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Arellano v. Blahnik

United States District Court, S.D. California

May 29, 2018

BLAHNIK, Defendant.



         On May 23, 2018, plaintiff filed a motion to appoint attorney and extension of time as to the discovery schedule for 60 days. (ECF No. 58.)

         “[T]here is no absolute right to counsel in civil proceedings.” Hedges v. Resolution Trust Corp. (In re Hedges), 32 F.3d 1360, 1363 (9th Cir. 1994) (citation omitted). Thus, federal courts do not have the authority “to make coercive appointments of counsel.” Mallard v. United States District Court, 490 U.S. 296, 310 (1989); see also United States v. $292, 888.04 in U.S. Currency, 54 F.3d 564, 569 (9th Cir. 1995). Districts courts have discretion, however, pursuant to 28 U.S.C. § 1915(e)(1), to “request” that an attorney represent indigent civil litigants upon a showing of exceptional circumstances. See Terrell v. Brewer, 935 F.2d 1015, 1017 (9th Cir. 1991); Burns v. County of King, 883 F.2d 819, 823 (9th Cir. 1989). “A finding of exceptional circumstances requires an evaluation of both the ‘likelihood of success on the merits and the ability of the plaintiff to articulate his claims pro se in light of the complexity of the legal issues involved.' Neither of these issues is dispositive and both must be viewed together before reaching a decision.'” Id. (quoting Wilborn v. Escalderon, 789 F.2d 1328, 1331 (9th Cir. 1986)).

         In the absence of counsel, however, the procedures employed by the federal courts are highly protective of a pro se litigant's rights. See Haines v. Kerner, 404 U.S. 519, 520 (1972) (holding pro se complaint to less stringent standard) (per curiam). Where a plaintiff appears pro se in a civil rights case, the court must construe the pleadings liberally and afford the plaintiff any benefit of the doubt. Karim-Panahi v. Los Angeles Police Dep't, 839 F.2d 621, 623 (9th Cir. 1988). The rule of liberal construction is “particularly important in civil rights cases.” Ferdik v. Bonzelet, 963 F.2d 1258, 1261 (9th Cir. 1992).

         In this case, plaintiff has failed to demonstrate extraordinary circumstances. Plaintiff has sufficiently represented himself to date. For example, on May 16, 2018, plaintiff discussed with defense counsel in person[1] the forward-looking and backward-looking claims in his case as they relate to the favorable determination doctrine in Heck v. Humphrey, 512 U.S. 477 (1994), as analyzed in Christopher v. Harbury, 536 U.S. 403 (2002). (See ECF No. 199-1 at 2, No. 3:14-cv-00590-JLS-JLB.) On May 18, 2018, defendant's counsel received a five-page, single-spaced handwritten letter from plaintiff further discussing the issues in that case. (Id.) Moreover, plaintiff has recently been designated a prisoner with disability placement impacted vision (“DPV”). (See ECF No. 199-2 at 2, No. 3:14-cv-00590-JLS-JLB.) As a DPV inmate, plaintiff is allowed to access machinery in the law library that either magnifies text or audibly reads the text to him, depending on his preference; he will be provided a pocket magnifier if checked out for cell use; and a skilled inmate worker will be available to plaintiff on the yard to read text to him and act as a scribe for written documents. (Id. at 3.) Accordingly, the Court finds that the plaintiff has not shown how his vision impairment would prevent him from sufficiently prosecuting his lawsuit. At this stage of the proceedings, the Court finds the interests of justice do not require the appointment of counsel.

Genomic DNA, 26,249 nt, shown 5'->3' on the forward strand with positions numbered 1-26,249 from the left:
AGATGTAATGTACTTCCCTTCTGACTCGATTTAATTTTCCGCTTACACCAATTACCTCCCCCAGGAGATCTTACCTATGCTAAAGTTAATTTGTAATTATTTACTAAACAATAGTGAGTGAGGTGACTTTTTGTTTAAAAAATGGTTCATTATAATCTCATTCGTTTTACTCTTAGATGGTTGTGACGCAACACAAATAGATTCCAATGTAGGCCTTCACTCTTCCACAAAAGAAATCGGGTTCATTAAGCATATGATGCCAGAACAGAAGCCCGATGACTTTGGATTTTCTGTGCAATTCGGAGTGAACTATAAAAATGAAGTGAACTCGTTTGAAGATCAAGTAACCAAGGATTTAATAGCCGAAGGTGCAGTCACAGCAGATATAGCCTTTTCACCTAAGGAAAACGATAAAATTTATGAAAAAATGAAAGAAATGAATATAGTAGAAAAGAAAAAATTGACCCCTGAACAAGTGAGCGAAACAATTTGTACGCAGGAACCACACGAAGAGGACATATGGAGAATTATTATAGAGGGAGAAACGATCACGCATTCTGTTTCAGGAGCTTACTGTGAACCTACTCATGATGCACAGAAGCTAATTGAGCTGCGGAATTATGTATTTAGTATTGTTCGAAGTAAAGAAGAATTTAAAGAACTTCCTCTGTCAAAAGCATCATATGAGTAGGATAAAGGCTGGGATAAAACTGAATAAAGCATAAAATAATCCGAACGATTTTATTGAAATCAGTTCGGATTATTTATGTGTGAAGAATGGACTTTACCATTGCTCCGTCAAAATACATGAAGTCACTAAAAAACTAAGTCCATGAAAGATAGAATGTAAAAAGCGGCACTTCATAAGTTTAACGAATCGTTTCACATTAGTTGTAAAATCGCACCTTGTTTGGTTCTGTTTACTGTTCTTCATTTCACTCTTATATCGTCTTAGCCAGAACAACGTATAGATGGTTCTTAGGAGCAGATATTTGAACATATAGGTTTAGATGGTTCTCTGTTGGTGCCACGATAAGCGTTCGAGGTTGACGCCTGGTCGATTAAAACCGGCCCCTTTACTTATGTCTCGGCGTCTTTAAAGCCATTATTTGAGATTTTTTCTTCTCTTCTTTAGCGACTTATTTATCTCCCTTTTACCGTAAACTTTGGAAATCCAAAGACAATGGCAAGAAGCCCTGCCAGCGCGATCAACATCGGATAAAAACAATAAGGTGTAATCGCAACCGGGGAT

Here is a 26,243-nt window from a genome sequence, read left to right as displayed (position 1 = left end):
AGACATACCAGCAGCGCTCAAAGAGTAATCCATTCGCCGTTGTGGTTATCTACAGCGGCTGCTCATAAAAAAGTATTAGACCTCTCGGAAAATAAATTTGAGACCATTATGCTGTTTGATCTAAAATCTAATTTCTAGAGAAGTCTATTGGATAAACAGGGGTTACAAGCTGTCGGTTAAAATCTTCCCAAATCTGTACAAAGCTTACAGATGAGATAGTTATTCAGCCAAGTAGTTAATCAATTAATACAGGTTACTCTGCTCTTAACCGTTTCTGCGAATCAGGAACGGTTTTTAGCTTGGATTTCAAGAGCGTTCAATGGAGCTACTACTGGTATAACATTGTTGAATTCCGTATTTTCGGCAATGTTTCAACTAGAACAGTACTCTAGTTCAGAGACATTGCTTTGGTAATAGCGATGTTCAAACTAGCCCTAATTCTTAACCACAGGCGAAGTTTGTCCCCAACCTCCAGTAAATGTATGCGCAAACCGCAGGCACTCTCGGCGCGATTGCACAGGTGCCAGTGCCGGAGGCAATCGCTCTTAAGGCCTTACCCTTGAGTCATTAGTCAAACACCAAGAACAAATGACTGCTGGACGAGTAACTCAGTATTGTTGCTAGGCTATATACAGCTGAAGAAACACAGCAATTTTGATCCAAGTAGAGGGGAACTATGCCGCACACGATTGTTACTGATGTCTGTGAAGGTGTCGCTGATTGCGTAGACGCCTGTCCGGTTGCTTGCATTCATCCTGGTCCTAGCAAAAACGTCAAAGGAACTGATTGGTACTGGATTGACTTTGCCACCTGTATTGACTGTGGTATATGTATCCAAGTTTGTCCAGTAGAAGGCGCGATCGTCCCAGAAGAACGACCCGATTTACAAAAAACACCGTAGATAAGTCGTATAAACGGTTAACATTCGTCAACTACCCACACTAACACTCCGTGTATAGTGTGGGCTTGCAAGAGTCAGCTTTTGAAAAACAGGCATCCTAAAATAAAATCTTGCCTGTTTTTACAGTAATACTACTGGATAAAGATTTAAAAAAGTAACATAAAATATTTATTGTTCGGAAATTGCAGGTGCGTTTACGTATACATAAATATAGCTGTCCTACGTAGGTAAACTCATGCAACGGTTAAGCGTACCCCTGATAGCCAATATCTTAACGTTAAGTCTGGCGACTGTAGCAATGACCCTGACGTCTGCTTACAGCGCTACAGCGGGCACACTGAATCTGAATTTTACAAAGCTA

Accordingly, the Court hereby DENIES without prejudice plaintiff's motion for appointment of counsel.

         However, the Court recognizes the existence of the need for plaintiff to have his vision impairment reexamined. During an April 2018 eye examination, plaintiff's eye chart test indicated blurry vision, which could not be corrected with lenses. (See ECF No. 199-1 at 2, No. 3:14-cv-00590-JLS-JLB.) Dr. Santos confirmed the findings of the April 2018 eye appointment on May 7, 2018, but could no reason for the blurred vision. (Id. at 2-3.) For that reason, Dr. Santos requested that plaintiff be seen by a ophthalmologist; although plaintiff's ophthalmologist appointment was scheduled for May 22, 2018, there was a concern that plaintiff might not be cleared for transport to that appointment due to his crisis bed status. (Id. at 3.) Therefore, the Court finds plaintiff's request reasonable considering the circumstances and GRANTS plaintiff's motion for a 60 day extension of time to the deadlines currently set the Court's October 23, 2017 scheduling order.

         Accordingly, IT IS HEREBY ORDERED that:

         1. The fact discovery cutoff shall be continued from June 22, 2018 to August 24, 2018.

         2. The deadline to file dispositive pretrial motions shall be continued from July 20, 2018 to September 21, 2018.

         3. The date scheduled to conduct the Mandatory Settlement Conference shall be continued from October 5, 2018 to December 7, 2018. The deadline for parties to submit settlement statements shall be continued from September 28, 2018 to November 30, 2018.

         4. The deadline for counsel to comply with the pretrial disclosure requirements of Fed. Civ. P. 26(a)(3) shall be continued from October 19, 2018 to December 21, 2018.

         5. The deadline for counsel to meet and take the action required by Local Rule 16.1(f)(4) shall be continued from October 26, 2018 to December 28, 2018.

         6. The deadline for defense counsel to provide plaintiff with the proposed pretrial order for review and approval shall be ...

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